It happens at any speed, it's just that the effect increases beyond all bounds the closer the speed gets to the speed of light. Objects with mass cannot move at the speed of light but they can get arbitrarily close.

There are lots of books written about the special theory of relativity. You could spend a few minutes browsing in a library.

MrDickinson said:
The problem that I see is that they can never be at the same place at the same time because time is experienced differently for each particle? What I mean is... how can two particles be in the same place at the same time if both particles experience time differently?
They don't experience time differently. You've misunderstood something somewhere.

MrDickinson
Nugatory said:
They don't experience time differently. You've misunderstood something somewhere.

I think I understand. Both particles experience the passage of time similarly, correct?

sweet springs said:
Hello.
You should check world interval or distance defined by
$$d=\sqrt{c^2 (t_A-t_B)^2-(x_A-x_B)^2-(y_A-y_B)^2-(z_A-z_B)^2}$$
it is scalar, i.e. the same amount for any inertia frame of reference. The event for A and the event for B interact when d is real. Here You see simultaneous events in different places time of which are $$t_A=t_B$$ have no interaction with each other.
Is there a particular source you might recommend to explain this more deeply (conceptually) for someone who is very new to physics and only has a background in single variable calculus with an introduction to integration (real variables)?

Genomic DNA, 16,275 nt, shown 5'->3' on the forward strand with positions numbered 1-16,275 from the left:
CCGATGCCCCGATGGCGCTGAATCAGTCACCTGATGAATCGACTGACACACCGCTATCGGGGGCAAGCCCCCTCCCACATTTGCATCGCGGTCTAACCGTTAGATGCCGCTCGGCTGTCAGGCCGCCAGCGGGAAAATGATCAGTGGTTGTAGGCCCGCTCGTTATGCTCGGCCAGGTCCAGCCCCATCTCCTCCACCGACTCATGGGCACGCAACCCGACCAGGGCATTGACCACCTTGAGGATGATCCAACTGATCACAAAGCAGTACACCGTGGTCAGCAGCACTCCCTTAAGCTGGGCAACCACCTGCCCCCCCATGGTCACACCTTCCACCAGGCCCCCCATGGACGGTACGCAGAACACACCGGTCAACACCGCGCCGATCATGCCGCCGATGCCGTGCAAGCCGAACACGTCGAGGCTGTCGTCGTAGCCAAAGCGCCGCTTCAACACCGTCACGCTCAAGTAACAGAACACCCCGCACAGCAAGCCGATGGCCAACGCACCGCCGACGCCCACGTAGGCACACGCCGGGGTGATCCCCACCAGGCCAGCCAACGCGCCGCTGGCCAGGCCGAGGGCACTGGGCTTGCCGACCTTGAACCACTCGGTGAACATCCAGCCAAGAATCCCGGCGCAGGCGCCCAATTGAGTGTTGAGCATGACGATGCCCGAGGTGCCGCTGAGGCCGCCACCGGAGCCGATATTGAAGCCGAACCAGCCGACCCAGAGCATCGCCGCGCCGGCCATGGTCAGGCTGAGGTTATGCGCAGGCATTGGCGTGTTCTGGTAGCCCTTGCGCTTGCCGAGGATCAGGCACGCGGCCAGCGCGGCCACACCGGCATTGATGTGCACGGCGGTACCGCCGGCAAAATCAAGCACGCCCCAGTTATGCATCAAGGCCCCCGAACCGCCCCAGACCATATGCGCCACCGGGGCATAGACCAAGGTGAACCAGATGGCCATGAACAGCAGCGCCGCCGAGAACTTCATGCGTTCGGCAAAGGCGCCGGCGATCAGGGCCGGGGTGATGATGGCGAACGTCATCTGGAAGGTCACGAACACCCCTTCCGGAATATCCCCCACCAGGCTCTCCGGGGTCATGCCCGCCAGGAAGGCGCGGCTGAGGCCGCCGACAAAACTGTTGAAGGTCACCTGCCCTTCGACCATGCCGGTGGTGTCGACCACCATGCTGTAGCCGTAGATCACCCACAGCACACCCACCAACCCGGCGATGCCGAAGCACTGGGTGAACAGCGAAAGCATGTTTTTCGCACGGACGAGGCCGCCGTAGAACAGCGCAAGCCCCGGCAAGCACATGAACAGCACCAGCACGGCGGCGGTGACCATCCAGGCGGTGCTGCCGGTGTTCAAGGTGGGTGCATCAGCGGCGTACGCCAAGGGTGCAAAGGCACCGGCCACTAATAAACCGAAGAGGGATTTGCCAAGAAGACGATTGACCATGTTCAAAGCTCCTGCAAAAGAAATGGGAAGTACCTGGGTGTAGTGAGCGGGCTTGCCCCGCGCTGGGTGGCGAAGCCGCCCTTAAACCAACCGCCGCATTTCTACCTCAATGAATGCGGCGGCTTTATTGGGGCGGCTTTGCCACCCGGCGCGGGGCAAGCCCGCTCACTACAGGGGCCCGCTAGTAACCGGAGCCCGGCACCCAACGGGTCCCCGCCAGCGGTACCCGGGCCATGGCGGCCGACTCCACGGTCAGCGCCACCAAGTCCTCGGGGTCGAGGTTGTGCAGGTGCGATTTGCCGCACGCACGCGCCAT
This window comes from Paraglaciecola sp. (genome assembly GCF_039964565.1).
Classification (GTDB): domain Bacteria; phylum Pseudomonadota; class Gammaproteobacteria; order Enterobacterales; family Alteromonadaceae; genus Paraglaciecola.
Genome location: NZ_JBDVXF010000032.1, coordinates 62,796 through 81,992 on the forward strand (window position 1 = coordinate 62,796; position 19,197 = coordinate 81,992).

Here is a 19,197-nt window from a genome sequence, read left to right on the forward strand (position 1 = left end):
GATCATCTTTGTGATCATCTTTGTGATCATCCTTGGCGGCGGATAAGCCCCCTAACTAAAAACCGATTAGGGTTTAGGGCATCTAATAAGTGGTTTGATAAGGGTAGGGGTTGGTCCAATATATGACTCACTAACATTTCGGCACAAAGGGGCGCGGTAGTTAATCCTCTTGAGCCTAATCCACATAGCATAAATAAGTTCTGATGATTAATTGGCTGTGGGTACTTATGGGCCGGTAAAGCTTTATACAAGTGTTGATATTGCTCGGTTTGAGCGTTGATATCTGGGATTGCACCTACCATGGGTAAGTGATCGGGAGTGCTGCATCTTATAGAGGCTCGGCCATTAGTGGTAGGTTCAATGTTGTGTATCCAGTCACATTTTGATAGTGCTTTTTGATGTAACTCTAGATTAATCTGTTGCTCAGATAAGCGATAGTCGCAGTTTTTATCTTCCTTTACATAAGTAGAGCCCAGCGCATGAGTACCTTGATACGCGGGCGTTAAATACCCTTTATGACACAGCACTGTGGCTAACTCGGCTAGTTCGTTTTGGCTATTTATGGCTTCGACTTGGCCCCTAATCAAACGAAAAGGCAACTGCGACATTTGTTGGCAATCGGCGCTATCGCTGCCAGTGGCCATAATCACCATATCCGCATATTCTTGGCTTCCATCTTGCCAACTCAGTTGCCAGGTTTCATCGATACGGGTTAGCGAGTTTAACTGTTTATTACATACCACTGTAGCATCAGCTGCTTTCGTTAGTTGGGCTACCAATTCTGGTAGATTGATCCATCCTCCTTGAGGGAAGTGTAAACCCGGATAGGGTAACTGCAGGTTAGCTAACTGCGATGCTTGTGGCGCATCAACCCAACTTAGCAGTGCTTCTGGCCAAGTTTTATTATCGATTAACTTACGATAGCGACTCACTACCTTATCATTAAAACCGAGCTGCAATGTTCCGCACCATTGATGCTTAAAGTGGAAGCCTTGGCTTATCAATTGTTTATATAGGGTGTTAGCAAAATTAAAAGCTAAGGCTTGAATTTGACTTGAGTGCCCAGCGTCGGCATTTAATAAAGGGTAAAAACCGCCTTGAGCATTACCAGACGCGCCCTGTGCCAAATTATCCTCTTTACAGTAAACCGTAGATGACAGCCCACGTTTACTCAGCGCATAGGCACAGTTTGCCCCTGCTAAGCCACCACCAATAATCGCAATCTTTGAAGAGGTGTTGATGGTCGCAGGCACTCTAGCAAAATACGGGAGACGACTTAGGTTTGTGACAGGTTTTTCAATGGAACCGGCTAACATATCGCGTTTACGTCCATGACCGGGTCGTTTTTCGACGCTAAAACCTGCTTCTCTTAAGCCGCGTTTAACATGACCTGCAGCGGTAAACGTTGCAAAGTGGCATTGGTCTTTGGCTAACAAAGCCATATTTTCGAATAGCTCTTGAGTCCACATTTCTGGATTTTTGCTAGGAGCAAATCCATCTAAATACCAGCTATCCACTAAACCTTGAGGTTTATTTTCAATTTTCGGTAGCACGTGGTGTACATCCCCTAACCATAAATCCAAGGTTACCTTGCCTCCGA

Hi. First ten pages of this old book https://archive.org/details/TheClassicalTheoryOfFields would be helpful. Compact but not easy. Best.

MrDickinson
MrDickinson said:
Is there a particular source you might recommend to explain this more deeply (conceptually) for someone who is very new to physics and only has a background in single variable calculus with an introduction to integration (real variables)?
Spacetime Physics by Taylor and Wheeler.
https://www.amazon.com/dp/0716723271/?tag=pfamazon01-20

MrDickinson
sweet springs said:
Hi. First ten pages of this old book https://archive.org/details/TheClassicalTheoryOfFields would be helpful. Compact but not easy. Best.
Thanks.

I have begun to read those first ten pages.

I have an exam this weekend, but I will endeavor to understand those ten pages to the extent that my faculties permit.

Nugatory said:
Spacetime Physics by Taylor and Wheeler.
https://www.amazon.com/dp/0716723271/?tag=pfamazon01-20

Thank you. I will purchase this book sometime in August when I have some free time to explore this topic. At the moment, my daylight is being consumed by the black hole that is academia.